The key to building a valuable tech company is identifying and solving a problem that customers are willing to pay for. If you’re able to find product/market fit and customers are willing purchase your solution, other competitors will rush to take a piece of the pie. While many entrepreneurs may view the challenge from competitors as a setback, you should see them as validation. In the tech industry, companies compete and partner at the same time, all the time. As tech consolidation continues and as companies expand their services, co-opetition is only going to increase, so instead of seeing your competitors as a potential setback — see them as an opportunity.
I agree with Ken that planning is of the utmost importance when starting a business.
Off the top of my head, these would be the items on my checklist before going ahead with a new venture. Kind of like a new business inventory:
Do I have the right values?
More than anything, I think to have the right values for your crucial. You want to build a culture that enables success. Take a look at my company's blog post about our core values to get an idea of how important these are to a successful business. http://blogs.workday.com/the-value-of-values-at-workday/
Is what I'm offering unique?
If it isn't unique, why would people want it? If it is unique, how hard would it be for another company to copy your idea and do it better?
Do I have funding? Or a plan to get funding?
Without funding, you're dead in the water. A great idea without backers is not going to go very far. If you have a plan, that's great! But be cautious, devoting your money, time, and energy into an uncertain project could end up being incredibly rewarding, or it could be a bad gamble.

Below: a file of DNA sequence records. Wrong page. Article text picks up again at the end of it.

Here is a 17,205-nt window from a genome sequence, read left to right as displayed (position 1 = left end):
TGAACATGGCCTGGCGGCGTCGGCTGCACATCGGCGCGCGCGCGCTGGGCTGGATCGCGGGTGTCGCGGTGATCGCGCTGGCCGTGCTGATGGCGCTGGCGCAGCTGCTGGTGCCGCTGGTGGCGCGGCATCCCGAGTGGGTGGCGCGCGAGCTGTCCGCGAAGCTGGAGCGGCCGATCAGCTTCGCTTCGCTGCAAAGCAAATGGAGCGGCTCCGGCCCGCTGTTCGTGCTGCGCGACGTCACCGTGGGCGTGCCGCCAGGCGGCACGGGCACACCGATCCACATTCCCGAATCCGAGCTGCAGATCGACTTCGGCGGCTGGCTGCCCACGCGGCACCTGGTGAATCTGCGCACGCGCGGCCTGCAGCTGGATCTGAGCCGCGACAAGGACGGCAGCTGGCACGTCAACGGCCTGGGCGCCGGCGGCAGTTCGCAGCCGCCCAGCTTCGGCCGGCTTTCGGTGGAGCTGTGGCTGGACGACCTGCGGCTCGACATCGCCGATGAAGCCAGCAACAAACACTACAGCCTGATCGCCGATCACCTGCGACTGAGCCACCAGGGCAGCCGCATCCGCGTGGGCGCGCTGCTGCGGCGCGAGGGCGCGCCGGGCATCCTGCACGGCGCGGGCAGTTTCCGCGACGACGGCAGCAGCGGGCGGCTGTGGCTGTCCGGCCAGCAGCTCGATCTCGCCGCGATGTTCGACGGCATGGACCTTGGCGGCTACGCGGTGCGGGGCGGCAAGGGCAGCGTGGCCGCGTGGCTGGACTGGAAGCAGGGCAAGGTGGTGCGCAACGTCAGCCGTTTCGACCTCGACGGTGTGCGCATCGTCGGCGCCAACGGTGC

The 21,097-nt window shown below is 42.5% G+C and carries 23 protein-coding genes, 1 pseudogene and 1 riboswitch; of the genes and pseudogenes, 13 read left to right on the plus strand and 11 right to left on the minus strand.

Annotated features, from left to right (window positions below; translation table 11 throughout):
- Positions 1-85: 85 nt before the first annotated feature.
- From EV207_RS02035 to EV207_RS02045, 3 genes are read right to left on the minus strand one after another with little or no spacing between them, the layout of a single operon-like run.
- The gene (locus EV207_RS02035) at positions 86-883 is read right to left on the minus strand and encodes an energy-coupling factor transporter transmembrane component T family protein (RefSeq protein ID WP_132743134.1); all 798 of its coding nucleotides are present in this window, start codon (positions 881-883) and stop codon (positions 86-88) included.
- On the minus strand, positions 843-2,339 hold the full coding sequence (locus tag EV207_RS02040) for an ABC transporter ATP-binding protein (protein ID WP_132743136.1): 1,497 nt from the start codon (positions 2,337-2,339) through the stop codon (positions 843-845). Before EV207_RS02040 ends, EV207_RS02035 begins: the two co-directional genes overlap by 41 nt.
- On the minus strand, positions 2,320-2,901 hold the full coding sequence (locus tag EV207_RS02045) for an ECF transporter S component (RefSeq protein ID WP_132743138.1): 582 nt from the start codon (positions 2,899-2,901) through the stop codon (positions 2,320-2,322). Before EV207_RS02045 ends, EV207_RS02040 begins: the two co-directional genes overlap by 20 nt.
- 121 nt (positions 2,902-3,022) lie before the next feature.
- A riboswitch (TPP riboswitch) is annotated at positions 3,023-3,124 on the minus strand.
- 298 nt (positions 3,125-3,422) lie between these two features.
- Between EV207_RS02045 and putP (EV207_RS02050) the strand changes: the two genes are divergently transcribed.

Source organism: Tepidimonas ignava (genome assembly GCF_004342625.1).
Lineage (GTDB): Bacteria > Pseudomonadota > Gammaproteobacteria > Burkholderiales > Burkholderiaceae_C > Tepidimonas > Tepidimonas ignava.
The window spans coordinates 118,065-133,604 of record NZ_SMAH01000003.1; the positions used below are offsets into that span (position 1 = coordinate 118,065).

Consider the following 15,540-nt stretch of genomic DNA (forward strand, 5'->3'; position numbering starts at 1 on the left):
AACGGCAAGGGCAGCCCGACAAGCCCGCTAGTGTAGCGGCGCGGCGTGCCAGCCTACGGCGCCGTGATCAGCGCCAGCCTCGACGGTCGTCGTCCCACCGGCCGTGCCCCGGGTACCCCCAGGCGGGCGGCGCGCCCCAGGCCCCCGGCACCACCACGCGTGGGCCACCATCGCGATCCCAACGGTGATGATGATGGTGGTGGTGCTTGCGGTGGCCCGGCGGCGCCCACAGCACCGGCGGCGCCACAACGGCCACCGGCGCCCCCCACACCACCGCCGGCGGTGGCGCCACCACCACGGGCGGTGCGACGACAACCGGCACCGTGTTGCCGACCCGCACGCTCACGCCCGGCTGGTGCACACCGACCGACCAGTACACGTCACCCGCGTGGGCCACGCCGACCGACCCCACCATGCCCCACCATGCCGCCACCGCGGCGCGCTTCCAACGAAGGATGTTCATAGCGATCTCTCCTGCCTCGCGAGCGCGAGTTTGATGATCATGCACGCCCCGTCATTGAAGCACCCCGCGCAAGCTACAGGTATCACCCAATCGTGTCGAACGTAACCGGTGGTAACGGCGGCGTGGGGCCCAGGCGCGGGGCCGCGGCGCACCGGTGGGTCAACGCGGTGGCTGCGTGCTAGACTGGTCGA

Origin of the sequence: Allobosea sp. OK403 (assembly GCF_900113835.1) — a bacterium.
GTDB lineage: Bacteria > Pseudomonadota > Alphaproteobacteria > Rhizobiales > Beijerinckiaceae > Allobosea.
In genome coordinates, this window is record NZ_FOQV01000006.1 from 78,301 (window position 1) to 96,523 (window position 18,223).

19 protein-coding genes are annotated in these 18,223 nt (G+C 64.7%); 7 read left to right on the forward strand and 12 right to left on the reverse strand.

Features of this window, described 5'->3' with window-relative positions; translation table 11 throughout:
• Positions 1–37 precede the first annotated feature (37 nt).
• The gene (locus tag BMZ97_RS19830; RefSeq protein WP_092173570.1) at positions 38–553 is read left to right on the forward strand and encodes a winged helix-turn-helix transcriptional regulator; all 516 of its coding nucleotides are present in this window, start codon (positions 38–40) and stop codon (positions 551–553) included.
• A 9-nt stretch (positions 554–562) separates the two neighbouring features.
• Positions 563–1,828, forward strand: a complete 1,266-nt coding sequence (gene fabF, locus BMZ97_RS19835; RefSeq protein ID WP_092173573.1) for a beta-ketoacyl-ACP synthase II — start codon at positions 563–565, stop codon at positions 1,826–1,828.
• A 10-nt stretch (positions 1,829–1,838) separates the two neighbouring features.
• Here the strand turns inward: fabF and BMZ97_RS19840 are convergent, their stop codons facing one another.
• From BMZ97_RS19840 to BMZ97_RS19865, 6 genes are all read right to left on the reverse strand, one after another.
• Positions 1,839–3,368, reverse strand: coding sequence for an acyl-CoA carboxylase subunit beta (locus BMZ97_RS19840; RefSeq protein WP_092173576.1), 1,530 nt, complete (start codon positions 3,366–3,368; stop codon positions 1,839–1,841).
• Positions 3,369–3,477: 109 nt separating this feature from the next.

What skill sets do I have, what skill sets am I missing?
If you've built the next Facebook but have no legal or financial background you would be wise to find partners who could take on other aspects of the business. Make sure your team is well balanced, and you have all your bases covered.
Am I in the right place?
Your network can be vital to the success of your product. Naturally, being located in a tech hub (SF, NYC, Seattle, etc.) would make networking much easier for you. Easier to find funding, easier to attend meetups about the tech you're using, easier to recruit employees and so on.
Is it the right time?
By the time your product is ready for market are there hundreds of others just like it? Or maybe the market isn't ready for your product yet and you'll fare much better if you try to pursue it in a few years.
Do I have long term and short term plans and goals?
This should be self-explanatory, but you want to set yourself up for success as much as possible. Setting actionable plans in motion and having both achievable and stretch goals will put you on the right track.
Hope this is useful.
So you need to be doing book keeping, you need to pay your taxes and there are probably a lot of other regulations you will need to attend (depending on where you are starting your company).